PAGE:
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Sustained MERS Transmission From Saudi Arabia To Jordan
Recombinomics Commentary 18:00
June 04, 2014

The case is 26-year-old male health-care worker. He presented with fever on 23 May 2014. His condition deteriorated as he developed pneumonia and gastrointestinal symptoms and he was admitted to the hospital on 30 May 2014. A specimen was collected and tested positive for MERS-CoV on 31 May 2014. He is currently in a stable condition. He has no known comorbidities, but does have a history of contact with a laboratory confirmed MERS-CoV health-care worker case reported to WHO on 11 May 2014.

The above comments from today’s WHO MERS update describe the PCR confirmed quaternary transmission of MERS with disease onset dates extending from April 9 to May 23, raising serious sustained transmission from Jeddah, Kingdom of Saudi Arabia (KSA) to Amman, Jordan.  The index case (25M) developed symptoms in Al Grayat (Al Quarayyat in Al Jawf province) on April 9, shortly after travel through Jeddah and Mecca.  He was locally hospitalized between April 10-14, where he was diagnosed with pneumonia.  He then traveled to Amman, Jordan where he was MERS PCR confirmed.  His asymptomatic brother (28M) and a paramedic contact (28M) were then PCR confirmed on a sample collected on May 22 from the brother, and a sample collected after the paramedic developed symptoms on May 22.  A tertiary case (50M HCW) who was a contact of both secondary cases, developed symptoms on May 7 and was also PCR confirmed.  The quaternary case, 26M HCW, developed symptoms on May 23 and was also PCR confirmed, raising sustained transmission concerns.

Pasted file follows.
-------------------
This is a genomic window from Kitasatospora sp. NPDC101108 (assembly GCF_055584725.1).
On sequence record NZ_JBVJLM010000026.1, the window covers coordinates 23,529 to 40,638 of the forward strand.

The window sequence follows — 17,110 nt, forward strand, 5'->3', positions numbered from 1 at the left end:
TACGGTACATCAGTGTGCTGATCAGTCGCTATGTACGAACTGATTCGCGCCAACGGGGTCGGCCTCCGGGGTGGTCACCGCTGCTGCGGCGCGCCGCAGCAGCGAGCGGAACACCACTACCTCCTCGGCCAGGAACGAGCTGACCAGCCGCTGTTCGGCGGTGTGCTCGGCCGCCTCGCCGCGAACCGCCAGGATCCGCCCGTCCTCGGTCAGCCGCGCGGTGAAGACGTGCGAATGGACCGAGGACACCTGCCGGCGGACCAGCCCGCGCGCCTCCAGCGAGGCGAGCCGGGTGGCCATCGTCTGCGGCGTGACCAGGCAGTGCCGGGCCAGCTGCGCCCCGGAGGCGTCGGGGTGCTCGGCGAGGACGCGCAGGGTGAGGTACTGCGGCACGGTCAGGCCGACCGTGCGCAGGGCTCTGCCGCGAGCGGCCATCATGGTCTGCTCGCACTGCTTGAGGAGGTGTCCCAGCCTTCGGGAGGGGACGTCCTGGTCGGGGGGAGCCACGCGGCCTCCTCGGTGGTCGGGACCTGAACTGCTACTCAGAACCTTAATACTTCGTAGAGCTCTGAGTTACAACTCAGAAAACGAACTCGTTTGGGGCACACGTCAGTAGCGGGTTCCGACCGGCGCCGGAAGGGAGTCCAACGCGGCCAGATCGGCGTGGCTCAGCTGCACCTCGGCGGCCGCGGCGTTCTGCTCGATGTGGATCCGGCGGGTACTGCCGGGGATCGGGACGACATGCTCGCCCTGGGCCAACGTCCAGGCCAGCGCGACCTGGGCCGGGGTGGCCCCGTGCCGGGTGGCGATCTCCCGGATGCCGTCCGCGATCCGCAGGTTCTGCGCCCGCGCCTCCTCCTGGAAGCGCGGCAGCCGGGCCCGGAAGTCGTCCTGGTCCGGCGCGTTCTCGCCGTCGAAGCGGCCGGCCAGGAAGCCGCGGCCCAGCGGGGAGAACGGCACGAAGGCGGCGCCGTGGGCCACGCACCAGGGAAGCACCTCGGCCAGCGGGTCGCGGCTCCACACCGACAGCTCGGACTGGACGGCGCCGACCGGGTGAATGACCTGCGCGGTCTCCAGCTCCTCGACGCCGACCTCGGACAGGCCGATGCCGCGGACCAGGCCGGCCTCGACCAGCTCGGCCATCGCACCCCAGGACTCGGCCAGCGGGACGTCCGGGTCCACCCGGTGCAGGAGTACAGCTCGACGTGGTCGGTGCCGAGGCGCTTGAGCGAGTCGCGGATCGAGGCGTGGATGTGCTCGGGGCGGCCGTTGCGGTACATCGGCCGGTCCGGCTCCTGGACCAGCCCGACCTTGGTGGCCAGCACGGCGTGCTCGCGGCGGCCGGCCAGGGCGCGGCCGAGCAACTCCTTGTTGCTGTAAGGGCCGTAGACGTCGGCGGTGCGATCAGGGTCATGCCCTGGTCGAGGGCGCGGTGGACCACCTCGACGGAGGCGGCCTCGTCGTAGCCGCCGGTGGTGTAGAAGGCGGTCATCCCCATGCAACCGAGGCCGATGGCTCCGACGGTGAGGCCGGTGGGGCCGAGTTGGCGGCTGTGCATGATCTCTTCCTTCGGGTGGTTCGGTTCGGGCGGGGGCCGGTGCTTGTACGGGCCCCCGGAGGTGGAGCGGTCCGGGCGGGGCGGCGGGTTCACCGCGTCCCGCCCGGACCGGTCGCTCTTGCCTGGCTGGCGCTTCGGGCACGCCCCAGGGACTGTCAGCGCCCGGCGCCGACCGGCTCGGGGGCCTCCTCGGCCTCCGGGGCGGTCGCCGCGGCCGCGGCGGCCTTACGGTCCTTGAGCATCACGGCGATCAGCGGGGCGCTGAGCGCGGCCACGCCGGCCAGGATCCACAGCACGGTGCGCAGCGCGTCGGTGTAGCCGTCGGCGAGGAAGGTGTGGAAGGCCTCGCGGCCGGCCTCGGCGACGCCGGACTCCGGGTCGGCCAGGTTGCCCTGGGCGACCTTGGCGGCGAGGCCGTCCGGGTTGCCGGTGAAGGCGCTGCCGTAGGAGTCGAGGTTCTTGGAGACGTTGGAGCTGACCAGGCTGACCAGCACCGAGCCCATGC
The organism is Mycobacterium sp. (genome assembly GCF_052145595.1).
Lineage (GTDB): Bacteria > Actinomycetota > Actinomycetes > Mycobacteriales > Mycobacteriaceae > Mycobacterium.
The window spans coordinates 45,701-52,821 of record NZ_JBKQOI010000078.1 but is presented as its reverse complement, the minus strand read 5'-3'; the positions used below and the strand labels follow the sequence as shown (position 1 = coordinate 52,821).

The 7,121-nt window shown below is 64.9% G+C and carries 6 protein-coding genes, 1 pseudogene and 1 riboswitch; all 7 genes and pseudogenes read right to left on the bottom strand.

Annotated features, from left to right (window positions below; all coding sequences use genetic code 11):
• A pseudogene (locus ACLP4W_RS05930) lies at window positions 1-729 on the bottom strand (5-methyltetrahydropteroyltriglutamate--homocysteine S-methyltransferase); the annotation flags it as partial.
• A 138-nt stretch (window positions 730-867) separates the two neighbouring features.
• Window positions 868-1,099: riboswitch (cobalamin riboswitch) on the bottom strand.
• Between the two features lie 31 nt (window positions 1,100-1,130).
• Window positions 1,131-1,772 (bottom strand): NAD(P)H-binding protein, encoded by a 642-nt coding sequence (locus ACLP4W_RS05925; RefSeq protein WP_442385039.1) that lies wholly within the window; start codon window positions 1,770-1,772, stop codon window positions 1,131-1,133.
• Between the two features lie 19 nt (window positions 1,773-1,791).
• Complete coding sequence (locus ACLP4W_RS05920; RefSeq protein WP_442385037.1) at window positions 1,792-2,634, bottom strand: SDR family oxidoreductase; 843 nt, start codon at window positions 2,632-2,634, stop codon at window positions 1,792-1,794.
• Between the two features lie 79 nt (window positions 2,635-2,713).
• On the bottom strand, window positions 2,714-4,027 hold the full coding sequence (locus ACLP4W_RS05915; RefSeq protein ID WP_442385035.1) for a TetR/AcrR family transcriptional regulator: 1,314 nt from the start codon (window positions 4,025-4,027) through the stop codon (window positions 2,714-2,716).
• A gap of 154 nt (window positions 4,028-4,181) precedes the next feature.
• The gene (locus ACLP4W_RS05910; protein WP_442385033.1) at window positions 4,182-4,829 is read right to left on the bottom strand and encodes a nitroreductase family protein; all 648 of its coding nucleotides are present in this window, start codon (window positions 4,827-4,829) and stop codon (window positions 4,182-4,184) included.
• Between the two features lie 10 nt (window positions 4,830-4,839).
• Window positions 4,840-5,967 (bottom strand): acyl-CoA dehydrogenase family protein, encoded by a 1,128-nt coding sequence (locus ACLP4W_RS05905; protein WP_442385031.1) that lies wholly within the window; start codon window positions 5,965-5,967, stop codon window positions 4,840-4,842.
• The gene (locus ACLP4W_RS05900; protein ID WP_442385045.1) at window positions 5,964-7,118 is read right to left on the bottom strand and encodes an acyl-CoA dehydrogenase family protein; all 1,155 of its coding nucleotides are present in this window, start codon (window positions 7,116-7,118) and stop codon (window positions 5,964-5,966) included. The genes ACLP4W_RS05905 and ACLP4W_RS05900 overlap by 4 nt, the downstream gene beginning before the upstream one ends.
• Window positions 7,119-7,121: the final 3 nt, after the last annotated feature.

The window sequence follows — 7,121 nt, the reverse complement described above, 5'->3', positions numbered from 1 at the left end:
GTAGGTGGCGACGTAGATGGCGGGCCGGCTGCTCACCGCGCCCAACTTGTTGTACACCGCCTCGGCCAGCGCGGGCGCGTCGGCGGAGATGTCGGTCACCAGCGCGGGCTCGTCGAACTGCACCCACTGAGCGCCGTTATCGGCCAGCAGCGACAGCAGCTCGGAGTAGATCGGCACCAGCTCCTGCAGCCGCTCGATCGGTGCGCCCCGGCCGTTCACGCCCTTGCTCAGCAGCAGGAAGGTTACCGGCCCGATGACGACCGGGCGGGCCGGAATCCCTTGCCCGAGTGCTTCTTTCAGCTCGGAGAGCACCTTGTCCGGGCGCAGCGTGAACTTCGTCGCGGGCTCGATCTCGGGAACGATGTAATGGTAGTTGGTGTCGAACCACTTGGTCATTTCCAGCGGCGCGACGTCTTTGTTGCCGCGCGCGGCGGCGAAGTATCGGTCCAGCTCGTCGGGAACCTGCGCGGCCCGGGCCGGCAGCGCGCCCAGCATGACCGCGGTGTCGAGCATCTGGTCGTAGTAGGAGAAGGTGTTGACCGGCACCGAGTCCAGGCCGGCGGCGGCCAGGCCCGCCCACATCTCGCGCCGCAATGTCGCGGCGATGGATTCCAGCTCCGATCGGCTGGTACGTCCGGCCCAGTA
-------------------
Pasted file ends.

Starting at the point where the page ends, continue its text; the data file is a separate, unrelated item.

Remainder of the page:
Since all symptomatic cases in the transmission chain were HCWs in Amman, Jordan, one or more cases may have been infected by an unknown/unreported case.  However, each WHO update notes the linkage to the prior confirmed case, suggesting the prior case was the source of the infection.  Since the index case was likely infected in Jeddah or Mecca, and 8 of 8 sequences linked to those two city are the same sub-clade, sequence data should determine the source of the MERS in the index case, and matches with the index case would support the transmission chain described above.

The lack of any sequence data from the explosion of MERS KSA cases in Jeddah, Mecca, Medina, and Riyadh, which have collection dates after April 15, is scandalous and a hazard to the world’s health.

These sequences should be released immediately.

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